Bright blue sky peeks between pearl white clouds—but more showers are on the way. No breaks in the forecast for days. Windows snap shut. Everything feels heavy and wet. But the trees breathe a sigh of relief.
Summer scorched the earth this year. Crops were cut and stored ahead of schedule. I fear the leaves curling—missing their chance to turn.
Seasons come and go, ready or not.
It’s hard to resist the approaching sweet and spice of Autumn. Shiny red apples piling high on shelves. Plump orange pumpkins selling on farms and in cans. Cider and cinnamon warm in a cup. Acorns dropping, temperature falling, firewood stacking up.
It can feel melancholy to let Summer go. Bracing ourselves for six months of cold. But who knows? No one knows what the wind will send, or if we’ll be here when Winter ends.
Life and death, like seasons, roll in abruptly and fade away swiftly. The past year has felt severe. Storms, one right after another. Our bodies losing steam. Hearts sick with grief. The worlds’ greed to dominate and deceive. No breaks in tears it seems. Everything feels overcast and threatening.
Here’s what I found in heartbreaking hours: a heart can beat stronger for what really matters.
THE DOWNPOURS OF SUFFERING WATER THE ROOTS OF WHO YOU ARE
“You never know how much you really believe anything until its truth or falsehood becomes a matter of life and death to you.” – C.S. Lewis, A Grief Observed.
The bible says, Job was blameless and upright, a man who feared God. Considered to be the holiest, wealthiest man in the east, and popular with friends. God, Himself, vouched for Job. And I quote, “There is none like him on the earth.”
Let’s zero in on Job’s afflictions: Every worker struck down with the sword. All his property burned to the ground. Ten kids killed in the wind. From head to toe covered with sores. A wife that couldn’t care less for his soul. Friends that let him down in the end.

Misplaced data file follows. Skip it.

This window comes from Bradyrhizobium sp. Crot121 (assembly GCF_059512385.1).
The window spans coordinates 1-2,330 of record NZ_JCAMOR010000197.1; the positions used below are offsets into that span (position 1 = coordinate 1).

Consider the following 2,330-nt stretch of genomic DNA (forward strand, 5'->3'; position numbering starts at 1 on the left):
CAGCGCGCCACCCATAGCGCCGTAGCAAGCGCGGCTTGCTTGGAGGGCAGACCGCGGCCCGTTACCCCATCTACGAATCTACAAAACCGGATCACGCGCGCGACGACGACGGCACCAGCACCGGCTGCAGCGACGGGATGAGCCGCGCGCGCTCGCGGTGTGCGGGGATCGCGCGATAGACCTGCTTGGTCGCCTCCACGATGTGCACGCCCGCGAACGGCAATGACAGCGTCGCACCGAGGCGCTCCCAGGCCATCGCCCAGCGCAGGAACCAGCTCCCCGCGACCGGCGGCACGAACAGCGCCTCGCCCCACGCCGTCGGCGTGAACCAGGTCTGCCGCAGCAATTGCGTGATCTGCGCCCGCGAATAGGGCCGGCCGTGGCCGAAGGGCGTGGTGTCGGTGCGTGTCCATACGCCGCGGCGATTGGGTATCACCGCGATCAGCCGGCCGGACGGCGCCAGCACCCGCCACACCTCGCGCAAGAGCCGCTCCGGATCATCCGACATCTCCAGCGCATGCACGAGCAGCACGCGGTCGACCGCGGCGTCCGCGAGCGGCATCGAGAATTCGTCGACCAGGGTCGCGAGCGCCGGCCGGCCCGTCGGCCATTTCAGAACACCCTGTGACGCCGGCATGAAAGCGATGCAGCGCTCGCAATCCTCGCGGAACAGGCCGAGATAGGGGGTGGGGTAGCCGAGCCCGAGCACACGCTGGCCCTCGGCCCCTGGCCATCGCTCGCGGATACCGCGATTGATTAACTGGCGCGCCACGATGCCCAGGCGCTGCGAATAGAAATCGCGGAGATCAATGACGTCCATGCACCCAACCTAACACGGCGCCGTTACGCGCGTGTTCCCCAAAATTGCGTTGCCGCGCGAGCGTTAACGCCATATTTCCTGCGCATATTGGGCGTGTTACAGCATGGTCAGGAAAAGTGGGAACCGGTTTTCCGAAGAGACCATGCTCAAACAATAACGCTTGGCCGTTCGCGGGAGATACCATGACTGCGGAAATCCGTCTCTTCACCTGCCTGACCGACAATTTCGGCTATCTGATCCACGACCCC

Job was drowning in loss and pain. Did he question God? Yes. Suffer depression? You bet. Groaned, wept, never slept. Yet, this is what he said, “But God knows the way I take; when He has tried me, I shall come out as gold.” (Job 23:10)
Job’s hope did not fall to his property, his kids, his wife, not even his health. Job fell on his swollen face before the God he feared and loved. The God he trusted to measure his afflictions. The God who judges rightly, is clothed in majesty, rules without apology.
Searching for ways to explain how God sustains in dark days, I cornered myself with this halting question, Do I love God? Not simply because He can give me what I want but because I trust Him, love Him, and He is all I want?
How do I know I love God?
Then, like lightening, I understood a drop of why suffering:
When God called you out of unbelief, did you leave? When you lost strength, job, dreams, savings, friends, family did you fold before the One who gave in the first place? When your diagnosis looked bleak, did you run for His everlasting love? Then, take comfort, beloved—because the downpours of suffering water the roots of who you are.
I have felt fearful of letting go of life. Bracing myself for how I will die. Compared to Job, I know almost nothing of suffering. But this I know sure as skies turn blue: Jesus has saved me every possible way. He speaks to me, I talk to Him all hours night and day. And when the sun is taken away, leaves let go, colors fade, I will sleep the sweetest relief at home with God.
“For I know that my Redeemer lives, and at the last He will stand upon the earth.” (Job 19:25)